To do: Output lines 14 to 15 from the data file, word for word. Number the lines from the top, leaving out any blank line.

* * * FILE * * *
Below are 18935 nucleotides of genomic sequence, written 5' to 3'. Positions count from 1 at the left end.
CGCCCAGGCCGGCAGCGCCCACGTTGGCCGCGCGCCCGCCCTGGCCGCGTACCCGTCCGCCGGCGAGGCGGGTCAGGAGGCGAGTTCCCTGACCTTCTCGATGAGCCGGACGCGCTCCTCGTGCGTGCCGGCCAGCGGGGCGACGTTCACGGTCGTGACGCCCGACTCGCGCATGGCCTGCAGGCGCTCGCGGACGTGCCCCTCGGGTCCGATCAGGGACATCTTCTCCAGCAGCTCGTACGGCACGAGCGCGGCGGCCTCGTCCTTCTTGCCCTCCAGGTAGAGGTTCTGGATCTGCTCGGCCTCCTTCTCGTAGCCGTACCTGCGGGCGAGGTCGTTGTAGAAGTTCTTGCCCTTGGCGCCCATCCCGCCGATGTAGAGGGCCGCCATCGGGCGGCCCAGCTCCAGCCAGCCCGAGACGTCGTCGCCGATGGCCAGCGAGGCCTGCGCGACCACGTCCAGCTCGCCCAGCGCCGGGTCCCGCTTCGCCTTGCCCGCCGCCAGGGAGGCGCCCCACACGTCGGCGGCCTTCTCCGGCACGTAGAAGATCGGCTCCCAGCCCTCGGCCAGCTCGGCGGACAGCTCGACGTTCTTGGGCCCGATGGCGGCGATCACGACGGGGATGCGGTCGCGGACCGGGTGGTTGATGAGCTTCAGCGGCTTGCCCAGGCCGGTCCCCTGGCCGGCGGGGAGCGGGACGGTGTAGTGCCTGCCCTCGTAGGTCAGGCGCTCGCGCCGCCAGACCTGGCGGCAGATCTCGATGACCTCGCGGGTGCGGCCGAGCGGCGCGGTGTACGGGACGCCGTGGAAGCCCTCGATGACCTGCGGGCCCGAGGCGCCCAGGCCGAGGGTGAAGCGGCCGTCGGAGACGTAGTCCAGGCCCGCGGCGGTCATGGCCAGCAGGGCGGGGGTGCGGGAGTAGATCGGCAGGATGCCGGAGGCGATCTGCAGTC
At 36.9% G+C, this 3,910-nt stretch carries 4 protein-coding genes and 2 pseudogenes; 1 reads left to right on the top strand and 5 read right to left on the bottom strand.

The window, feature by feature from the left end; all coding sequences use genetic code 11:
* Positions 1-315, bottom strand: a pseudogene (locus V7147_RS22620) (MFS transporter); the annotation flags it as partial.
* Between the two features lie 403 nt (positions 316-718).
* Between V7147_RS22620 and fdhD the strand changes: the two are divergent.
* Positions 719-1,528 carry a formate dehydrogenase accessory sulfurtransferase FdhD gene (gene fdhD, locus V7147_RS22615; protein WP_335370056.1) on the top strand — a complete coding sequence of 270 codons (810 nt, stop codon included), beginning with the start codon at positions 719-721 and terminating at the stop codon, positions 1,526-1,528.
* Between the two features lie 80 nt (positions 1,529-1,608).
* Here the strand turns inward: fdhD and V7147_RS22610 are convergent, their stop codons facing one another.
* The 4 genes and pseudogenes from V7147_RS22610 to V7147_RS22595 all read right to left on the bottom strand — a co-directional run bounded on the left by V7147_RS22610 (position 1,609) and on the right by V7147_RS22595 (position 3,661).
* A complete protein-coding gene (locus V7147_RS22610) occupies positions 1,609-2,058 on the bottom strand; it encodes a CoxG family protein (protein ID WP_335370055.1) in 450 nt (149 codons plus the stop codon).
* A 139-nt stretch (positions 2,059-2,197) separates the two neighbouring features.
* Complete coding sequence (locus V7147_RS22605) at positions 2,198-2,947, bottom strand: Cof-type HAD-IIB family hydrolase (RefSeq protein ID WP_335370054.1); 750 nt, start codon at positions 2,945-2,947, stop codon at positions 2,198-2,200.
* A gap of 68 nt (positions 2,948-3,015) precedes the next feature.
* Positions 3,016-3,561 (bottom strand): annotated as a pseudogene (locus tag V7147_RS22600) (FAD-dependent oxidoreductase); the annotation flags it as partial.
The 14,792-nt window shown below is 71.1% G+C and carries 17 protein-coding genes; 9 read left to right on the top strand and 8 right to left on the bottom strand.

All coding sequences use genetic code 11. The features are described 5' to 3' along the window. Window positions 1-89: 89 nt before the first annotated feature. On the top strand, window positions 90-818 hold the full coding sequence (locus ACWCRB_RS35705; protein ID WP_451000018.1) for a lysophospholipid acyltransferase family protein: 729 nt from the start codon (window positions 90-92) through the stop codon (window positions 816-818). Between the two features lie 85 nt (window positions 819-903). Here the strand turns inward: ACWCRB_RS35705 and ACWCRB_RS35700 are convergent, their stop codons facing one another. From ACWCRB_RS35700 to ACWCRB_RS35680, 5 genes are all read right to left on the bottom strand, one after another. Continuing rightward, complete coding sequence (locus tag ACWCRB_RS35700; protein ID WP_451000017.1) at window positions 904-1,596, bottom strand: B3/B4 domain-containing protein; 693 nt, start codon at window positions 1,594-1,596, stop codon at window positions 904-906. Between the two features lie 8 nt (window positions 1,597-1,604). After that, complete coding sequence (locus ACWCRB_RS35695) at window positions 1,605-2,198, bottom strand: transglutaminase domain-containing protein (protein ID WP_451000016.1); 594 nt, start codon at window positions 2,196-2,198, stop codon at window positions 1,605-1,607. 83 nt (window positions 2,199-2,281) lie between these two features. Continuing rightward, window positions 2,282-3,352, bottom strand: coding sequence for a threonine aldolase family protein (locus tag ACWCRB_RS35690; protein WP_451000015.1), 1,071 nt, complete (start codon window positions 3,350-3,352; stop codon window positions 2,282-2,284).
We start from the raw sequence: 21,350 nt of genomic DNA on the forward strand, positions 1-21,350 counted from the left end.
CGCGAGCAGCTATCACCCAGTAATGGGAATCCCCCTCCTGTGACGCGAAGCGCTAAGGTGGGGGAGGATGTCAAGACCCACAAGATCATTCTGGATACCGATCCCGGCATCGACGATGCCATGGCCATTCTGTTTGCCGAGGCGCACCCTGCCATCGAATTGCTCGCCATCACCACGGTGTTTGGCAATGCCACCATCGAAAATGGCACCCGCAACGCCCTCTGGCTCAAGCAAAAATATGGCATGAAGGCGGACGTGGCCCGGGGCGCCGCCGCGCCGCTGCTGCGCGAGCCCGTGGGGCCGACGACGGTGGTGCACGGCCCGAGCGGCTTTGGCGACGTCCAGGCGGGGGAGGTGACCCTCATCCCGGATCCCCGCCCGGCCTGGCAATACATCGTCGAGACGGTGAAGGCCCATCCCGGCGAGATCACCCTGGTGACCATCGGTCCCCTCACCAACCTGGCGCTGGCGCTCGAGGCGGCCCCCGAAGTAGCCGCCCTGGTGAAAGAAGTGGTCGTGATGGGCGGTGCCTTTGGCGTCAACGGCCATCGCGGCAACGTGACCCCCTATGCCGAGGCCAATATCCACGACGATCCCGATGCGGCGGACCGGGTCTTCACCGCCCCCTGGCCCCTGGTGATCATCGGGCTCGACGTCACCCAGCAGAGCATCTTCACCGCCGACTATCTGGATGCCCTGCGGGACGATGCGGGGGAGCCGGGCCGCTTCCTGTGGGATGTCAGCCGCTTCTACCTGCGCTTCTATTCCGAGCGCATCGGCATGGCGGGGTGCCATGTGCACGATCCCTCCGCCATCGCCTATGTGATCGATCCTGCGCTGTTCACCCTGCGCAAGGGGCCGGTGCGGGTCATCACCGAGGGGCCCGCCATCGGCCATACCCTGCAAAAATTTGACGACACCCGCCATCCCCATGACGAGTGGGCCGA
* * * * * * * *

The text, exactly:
* Complete coding sequence (locus V7147_RS22605) at positions 2,198-2,947, bottom strand: Cof-type HAD-IIB family hydrolase (RefSeq protein ID WP_335370054.1); 750 nt, start codon at positions 2,945-2,947, stop codon at positions 2,198-2,200.
* A gap of 68 nt (positions 2,948-3,015) precedes the next feature.